Administrative reform will increase official’s dependence
On April 12th, the President signed a decree No 168 „Measures to optimize government system and other public organizations, as well as staffing”.
Administrative reform is carried out in compliance with the previously announced radical plan to reduce public servants by one-fourth. At the same time, the President is forced to make new appointments to reduce the opposition risks by the nomenclature, whose interests would be negatively affected by the reform.
As anticipated, the government is reforming the state apparatus in a radical way. On average it is planned to lay-off about 25% of civil servants (about 13,000 people). In practical implications, about 15% will be laid off from state-owned concerns, forest managements, and light industry, and over 27% from foodstuffs and petroleum industries. At the local level – regions, districts and towns – it is anticipated that the overall public servants will be downsized to 20.5 thousand employees – in executive and administrative bodies, including government officials.
The Decree provides the Republican Labour Arbitration (a mediatory body to resolve collective labour disputes) will be dissolved. RLA employs 27 persons and considers about 50 labor disputes per year. Civil servants and state employees, laid-off as a result of the reform, retain the right to appeal against their dismissal to a higher government agency or court, however, collective complaints procedure has not yet been determined.
Predictably, top management at ministries and local executive agencies are the least affected by the reform. In addition, several ministries’ powers even were extended, for example, with capacity to organize exhibitions and trade fairs in Belarus and abroad (Trade Ministry and Foreign Ministry respectively). The Economy Ministry has been appointed a national focal point for relations between Belarus and the Eurasian Economic Commission.
The bulk of personnel reform should be completed before July 1st, 2013, but the decree suggests a further review of the structure and the number of state-budget funded organizations. In particular, paragraph 16.3 of the decree envisages optimizing the number of public institutions providing educational, medical and social services by 25% by January 1st, 2014. These institutions are the pillars of the Belarus’ social state.
To compensate for the dismissal, the government offers the laid-off to defer payments for housing construction and education loans up to a year, until they find a new job, as well as to maintain access to health care in special public clinics. Those who will keep their places will be offered pay-rises from the released funds. In total, the reform aims at saving circa USD 130 million in equivalent.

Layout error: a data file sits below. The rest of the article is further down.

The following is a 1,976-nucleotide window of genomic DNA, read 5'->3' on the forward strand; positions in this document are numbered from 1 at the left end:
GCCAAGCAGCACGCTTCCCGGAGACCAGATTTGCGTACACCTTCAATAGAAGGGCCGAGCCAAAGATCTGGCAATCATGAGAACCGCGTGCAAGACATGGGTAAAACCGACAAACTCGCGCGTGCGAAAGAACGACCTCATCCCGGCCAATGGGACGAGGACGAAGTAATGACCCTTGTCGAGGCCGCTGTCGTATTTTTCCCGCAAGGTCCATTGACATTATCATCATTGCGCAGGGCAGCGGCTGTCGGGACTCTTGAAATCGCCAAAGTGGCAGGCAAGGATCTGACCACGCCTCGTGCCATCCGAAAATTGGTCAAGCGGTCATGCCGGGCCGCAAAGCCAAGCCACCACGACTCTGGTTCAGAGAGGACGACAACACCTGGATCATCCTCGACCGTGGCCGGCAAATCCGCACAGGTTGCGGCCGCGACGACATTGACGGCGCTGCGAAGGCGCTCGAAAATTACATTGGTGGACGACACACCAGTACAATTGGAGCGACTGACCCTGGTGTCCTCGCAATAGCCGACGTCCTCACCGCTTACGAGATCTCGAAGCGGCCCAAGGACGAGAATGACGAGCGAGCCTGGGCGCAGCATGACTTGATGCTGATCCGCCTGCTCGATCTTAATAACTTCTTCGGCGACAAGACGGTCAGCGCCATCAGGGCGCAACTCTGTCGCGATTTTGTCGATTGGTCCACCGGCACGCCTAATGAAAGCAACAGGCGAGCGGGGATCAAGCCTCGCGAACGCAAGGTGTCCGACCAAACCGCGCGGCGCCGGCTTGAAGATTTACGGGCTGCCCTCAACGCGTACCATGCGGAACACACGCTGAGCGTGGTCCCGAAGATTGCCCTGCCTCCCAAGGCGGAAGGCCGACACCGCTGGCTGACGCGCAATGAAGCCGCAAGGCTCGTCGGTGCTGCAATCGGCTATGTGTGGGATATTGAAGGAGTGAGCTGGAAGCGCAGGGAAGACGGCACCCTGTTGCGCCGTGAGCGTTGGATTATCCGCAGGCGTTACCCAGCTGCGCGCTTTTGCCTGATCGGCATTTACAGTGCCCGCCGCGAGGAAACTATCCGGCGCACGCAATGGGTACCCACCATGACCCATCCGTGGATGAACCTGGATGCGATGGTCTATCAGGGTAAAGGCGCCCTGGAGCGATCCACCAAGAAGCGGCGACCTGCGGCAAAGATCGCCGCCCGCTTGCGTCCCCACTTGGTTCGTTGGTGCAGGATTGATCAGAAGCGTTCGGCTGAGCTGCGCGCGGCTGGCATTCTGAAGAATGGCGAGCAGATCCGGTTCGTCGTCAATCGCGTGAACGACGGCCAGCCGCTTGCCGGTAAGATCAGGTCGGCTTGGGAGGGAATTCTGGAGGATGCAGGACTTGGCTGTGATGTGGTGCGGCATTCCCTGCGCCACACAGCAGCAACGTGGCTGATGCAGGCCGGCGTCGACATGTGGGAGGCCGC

Painful and rather drastic reduction in the state apparatus forces President Lukashenko to tighten discipline and minimize nomenclature opposition risks. On April 12th, the President made a number of appointments in the law enforcement agencies’ top management, in particular, he appointed two new KGB Deputies, tasking them to strengthen the fight against corruption.
It is anticipated that due to personnel reform and associated risks, the governance style in 2013 will be rigid. Both, the President and his inner circle are interested in – for their own safety – tightened discipline within the state apparatus. This policy further limits the opportunities for the low-level officials to participate in privatization, to lobby Russian businesses’ interests, as well as to participate in Belarus – EU cross-border cooperation programmes, experts’ exchange, etc if launched.
President Lukashenka continues to rotate staff and rejuvenate heads of departments and universities following new appointments in regional administrations. Apparently, new Information Minister Karliukevich could somewhat relax the state policy towards the independent media and introduce technological solutions for retaining control over Belarus’ information space. New rectors could strengthen the trend for soft Belarusization in the regions and tighten the disciplinary and ideological control over the student movement in the capital.
President Lukashenka has appointed new ministers of culture and information, the new rector of the Belarusian State University and heads of three universities, assistants in the Minsk and Vitebsk regions.
The new Information Minister Karliukevich is likely to avoid controversial initiatives similar to those former Minister Ananich was famous for, however, certainly within his capacities. Nevertheless, the appointment of Belarusian-speaking writer Karliukevich could be regarded as the state’s cautious attempt to relax environment in the media field and ensure the sovereignty of national media.
The Belarusian leadership has consolidated the trend for mild Belarusization by appointing a young historian and a ‘reasonable nationalist’, Duk as the rector at the Kuleshov State University in Mogilev. Meanwhile, while choosing the head of the Belarusian State University, the president apparently had in mind the strengthening of the ideological loyalty among the teaching staff and students at the main university in order to keep the youth movement at bay. Previously, Korol was the rector of the Kupala State University in Grodno, where he held purges among the disloyal teaching staff.
The trend for the renewal of mid-ranking executives and their rejuvenation has confirmed. The age of the Culture Minister and three new rectors varies from 39 to 44 years old.